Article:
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In my ASP.NET MVC 3 application I am to use EF4.3 as an ORM framework for now. I want to have an ability to substitute it in future in case I need to. This calls for defining an interface, that will point to DbContext implementation in case of EF.

What do I define in my Interface for queryable object?

For example in my case I am going to do the following, but don't know if it's a correct way to go:

in my Interface:

    IQueryable<AnonymousUser> AnonymousUsers { get; }

    int SaveChanges();

in my DbContext:

    public DbSet<AnonymousUser> AnonymousUsers { get; set; }

    IQueryable<AnonymousUser> IThoughtCatStorage.AnonymousUsers
    {
        get { return AnonymousUsers; }
    }

As you can see, using an IQueryable is one way to abstract the DbSets out.

Is this the best way? (I know this sounds rather discussion-like, but I just want to know if currently there is a more generalizing way to define an ORM-access interface. )

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3  
It's probably not a good idea: stackoverflow.com/questions/1699607/… –  Mark Seemann Feb 16 '12 at 13:23
1  
The price for the abstraction might simply be too high: ayende.com/blog/4567/… –  Sebastian Weber Feb 16 '12 at 13:34

2 Answers 2

up vote 1 down vote accepted

I've written a blog post in the past about exactly this:

Faking your LINQ provider part 1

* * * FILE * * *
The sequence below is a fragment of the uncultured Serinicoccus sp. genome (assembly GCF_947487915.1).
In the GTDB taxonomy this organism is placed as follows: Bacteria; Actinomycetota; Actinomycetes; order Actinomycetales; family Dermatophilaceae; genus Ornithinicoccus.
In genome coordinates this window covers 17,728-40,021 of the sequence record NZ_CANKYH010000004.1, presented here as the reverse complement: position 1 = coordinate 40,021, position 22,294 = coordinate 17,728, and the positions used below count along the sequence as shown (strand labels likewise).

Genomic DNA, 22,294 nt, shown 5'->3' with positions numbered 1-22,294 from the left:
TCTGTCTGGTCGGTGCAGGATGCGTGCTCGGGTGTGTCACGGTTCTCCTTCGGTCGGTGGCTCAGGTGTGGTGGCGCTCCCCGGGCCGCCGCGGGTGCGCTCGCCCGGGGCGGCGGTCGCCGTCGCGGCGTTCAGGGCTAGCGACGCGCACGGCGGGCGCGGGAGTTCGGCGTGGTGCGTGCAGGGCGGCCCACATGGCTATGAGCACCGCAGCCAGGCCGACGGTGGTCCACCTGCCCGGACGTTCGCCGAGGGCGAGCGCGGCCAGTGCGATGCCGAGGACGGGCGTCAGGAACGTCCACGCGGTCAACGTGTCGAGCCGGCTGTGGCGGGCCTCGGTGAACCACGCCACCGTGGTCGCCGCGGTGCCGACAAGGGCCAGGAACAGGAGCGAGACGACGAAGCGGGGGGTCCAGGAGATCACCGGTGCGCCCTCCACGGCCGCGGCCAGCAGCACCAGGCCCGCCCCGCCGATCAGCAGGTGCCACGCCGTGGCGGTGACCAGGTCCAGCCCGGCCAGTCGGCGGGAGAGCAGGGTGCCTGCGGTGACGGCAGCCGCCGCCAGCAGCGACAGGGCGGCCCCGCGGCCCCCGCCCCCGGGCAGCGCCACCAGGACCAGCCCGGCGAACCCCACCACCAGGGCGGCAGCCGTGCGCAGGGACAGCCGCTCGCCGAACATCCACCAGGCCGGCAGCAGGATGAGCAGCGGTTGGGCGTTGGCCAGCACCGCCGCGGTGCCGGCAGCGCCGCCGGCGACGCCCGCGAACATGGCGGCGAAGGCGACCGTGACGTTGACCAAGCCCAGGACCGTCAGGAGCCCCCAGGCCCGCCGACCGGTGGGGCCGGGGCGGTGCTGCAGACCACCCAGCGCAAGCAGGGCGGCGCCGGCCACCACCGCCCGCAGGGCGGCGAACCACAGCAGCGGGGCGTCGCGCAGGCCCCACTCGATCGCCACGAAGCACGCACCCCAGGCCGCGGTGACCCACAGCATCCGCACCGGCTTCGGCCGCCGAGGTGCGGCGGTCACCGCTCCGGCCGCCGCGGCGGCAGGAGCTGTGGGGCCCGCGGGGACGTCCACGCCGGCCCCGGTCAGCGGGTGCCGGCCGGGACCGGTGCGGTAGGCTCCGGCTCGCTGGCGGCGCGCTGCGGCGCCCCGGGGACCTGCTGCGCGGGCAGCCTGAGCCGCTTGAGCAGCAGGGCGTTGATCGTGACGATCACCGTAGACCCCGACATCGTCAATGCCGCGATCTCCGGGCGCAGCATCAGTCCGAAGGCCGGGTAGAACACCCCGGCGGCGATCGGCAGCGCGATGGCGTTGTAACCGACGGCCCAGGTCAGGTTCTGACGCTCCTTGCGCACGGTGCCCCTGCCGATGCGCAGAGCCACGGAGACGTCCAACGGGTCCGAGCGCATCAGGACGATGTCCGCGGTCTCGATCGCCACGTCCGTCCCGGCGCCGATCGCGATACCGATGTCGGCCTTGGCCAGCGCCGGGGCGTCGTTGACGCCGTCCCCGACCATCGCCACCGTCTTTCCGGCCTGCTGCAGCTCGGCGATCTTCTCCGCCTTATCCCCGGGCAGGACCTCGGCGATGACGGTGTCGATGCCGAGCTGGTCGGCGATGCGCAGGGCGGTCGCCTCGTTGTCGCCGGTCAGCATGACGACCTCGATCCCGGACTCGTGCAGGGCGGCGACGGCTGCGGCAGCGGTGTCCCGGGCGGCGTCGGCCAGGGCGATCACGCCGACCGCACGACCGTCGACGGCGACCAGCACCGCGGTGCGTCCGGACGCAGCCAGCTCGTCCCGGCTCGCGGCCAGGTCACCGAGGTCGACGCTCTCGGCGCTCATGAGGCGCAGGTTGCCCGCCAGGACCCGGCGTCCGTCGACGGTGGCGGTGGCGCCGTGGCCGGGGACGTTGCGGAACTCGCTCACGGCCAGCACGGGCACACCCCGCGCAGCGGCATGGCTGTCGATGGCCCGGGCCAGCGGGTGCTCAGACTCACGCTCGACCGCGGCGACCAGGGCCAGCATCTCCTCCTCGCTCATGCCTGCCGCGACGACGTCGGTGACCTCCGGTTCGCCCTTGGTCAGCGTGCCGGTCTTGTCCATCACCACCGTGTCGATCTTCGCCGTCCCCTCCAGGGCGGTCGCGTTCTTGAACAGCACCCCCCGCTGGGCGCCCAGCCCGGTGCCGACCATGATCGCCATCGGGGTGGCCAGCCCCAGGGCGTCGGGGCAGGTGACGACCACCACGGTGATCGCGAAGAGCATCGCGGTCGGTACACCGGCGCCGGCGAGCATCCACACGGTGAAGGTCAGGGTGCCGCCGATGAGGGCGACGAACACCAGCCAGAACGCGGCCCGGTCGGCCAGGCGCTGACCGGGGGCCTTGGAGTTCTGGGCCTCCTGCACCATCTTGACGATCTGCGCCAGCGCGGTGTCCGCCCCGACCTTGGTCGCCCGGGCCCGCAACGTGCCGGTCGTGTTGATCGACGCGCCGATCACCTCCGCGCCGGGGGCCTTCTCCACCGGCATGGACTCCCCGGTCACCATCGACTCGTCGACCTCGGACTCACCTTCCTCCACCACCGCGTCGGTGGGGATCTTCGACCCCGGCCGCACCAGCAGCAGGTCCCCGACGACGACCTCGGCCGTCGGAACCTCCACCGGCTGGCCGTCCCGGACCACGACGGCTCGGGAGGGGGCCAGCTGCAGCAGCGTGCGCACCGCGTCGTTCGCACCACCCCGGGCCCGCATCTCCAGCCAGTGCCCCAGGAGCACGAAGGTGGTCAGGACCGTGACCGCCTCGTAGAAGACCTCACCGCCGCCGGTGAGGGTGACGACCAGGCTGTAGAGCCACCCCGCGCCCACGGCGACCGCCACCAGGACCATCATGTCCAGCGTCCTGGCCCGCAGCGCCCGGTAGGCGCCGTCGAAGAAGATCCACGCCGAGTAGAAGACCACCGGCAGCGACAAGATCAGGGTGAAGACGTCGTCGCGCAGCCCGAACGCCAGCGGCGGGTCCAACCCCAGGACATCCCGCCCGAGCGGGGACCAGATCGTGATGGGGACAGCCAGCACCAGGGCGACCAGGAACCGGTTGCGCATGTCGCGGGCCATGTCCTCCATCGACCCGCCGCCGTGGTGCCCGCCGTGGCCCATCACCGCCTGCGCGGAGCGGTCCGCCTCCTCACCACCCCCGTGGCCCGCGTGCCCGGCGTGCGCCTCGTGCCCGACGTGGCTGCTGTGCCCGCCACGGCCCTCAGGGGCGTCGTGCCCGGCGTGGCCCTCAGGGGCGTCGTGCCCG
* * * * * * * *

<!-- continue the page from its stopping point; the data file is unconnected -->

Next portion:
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Steven, your article got me reading and thinking for an hour or so. Although I understood the architecture part, my lack of knowledge in Linq To SQL and Unit Testing makes me suspect that since I need this for my personal project, the offered approach may be to big of an overhead for me. But perhaps, when you have time, you can write a DataMapper implementation with DbContext (EF4 code-first)? –  Maxim V. Pavlov Feb 16 '12 at 14:38

Don't use your OR/M everywhere. Use repository classes to abstract away the OR/M and to make it easier to unit test your code. It also removes code duplication and makes it easier to maintain the code in the future.

The upside for you is that you only have to change the repository classes if you need to switch OR/M in the future.

Don't forget that we all pick an OR/M for a reason (the features that your favorite OR/M has). By abstracting away the OR/M behind a generic OR/M layer you also remove the possibility to use those features.

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I agree with you. In the article I'm pointing at, I explain that LINQ is a leaky abstraction. If you truly want to swap OR/M implementations (such as switching from EF to Azure), you can't use IQueryable outside of your Repository classes. –  Steven Feb 16 '12 at 22:17

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